Oil Prices Up as Saudi Arabia Cuts Output

Energy Investing
Oil and Gas Investing

Brent crude trended higher on Monday morning following an announcement that Saudi Arabia will cut output to under 7 million bpd.

The price for a barrel of Brent crude trended higher Monday (March 11) morning to US$66.37 following an announcement that Saudi Arabia will cut output in April to under 7 million barrels per day (bpd).

West Texas crude was also up to US$56.55 — a US$0.48 increase since closing on Friday (March 8) at US$56.07.

The most recent price uptick is likely a result of Saudi Arabia announcing it would further reduce its oil output in April to below 7 million bpd.

This is the second time in the last six months the Organization of Petroleum Exporting Countries (OPEC) nation has committed to curbing output in order to help stabilize prices.

In December, OPEC members along with a handful of countries that are also prolific oil producers agreed to cut global output by 1.2 million bpd from January 1, 2019 to June 1, 2019, to offset low prices, however the production cut may last longer.

Taking the lead, Saudi Arabia has reduced its output so significantly it stands to be 635,000 bpd below customer demand.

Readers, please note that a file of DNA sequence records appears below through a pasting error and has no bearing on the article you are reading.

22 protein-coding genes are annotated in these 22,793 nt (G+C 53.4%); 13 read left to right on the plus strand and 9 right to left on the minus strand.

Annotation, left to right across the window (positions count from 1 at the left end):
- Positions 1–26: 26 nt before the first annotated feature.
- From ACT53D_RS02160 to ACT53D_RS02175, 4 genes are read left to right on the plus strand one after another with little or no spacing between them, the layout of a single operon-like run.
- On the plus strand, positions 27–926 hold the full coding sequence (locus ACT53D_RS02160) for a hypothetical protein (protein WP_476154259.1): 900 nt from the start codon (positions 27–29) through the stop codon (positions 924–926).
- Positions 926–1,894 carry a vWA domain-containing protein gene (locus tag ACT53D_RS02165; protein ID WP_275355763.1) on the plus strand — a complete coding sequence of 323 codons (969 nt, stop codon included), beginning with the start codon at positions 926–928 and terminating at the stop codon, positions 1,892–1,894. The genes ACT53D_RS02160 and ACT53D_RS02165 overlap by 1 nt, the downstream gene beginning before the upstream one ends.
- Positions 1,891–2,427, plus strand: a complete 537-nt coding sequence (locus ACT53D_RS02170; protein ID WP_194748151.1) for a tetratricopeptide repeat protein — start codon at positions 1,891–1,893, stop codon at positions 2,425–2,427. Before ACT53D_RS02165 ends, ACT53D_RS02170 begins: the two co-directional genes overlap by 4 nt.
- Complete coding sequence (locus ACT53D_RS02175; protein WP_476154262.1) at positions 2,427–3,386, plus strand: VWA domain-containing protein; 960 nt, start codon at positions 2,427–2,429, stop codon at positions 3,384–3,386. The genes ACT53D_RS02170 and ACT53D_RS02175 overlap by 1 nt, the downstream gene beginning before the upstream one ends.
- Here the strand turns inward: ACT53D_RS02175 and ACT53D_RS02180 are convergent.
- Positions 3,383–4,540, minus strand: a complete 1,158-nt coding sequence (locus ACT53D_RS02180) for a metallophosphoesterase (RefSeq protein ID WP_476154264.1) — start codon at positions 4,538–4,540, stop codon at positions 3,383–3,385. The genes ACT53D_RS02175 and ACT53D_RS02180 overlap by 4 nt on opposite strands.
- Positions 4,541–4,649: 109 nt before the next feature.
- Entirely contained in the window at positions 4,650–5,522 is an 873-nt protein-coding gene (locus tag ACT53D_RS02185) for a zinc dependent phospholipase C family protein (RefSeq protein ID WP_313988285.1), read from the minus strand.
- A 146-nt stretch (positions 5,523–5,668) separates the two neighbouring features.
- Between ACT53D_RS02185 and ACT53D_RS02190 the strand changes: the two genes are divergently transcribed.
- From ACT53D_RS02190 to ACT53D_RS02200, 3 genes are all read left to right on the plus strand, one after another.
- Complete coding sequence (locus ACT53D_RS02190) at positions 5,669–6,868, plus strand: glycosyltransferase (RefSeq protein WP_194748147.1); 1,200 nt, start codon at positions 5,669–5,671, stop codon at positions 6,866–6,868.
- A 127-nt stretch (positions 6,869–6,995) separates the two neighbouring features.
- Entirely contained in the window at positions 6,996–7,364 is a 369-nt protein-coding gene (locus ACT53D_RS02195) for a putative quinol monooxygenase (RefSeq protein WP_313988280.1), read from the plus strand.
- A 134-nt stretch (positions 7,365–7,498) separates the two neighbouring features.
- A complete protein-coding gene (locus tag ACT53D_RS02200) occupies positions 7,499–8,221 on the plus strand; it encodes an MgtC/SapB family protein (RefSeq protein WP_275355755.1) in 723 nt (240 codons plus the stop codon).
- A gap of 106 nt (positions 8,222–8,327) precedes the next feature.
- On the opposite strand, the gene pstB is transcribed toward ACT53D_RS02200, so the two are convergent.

“Despite very strong demand from international waterborne customers at more than 7.6 million bpd, customers were allocated less than 7 million bpd,” an official from state-owned Saudi Aramco told Reuters.

The official also went on to say that March’s exports would also fall below the 7 million bpd mark.

However, the efforts by Saudi Arabia and other OPEC nations to curb the volatile oil market may be in vain. Last week, Libya — an OPEC member state — restarted production at its largest oilfield, Sharara.

It is estimated that production at the restart has already hit 1.7 million bpd, a 6-year high for the country.

OPEC plans to meet next month to discuss supply fundamentals and dynamics, with a follow up meeting scheduled for June 25-26.

By midday, the price of Brent crude was up an additional US$0.08 to US$66.45 a barrel, while West Texas crude was up a dime to US$56.55.

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Securities Disclosure: I, Georgia Williams, hold no direct investment interest in any company mentioned in this article.

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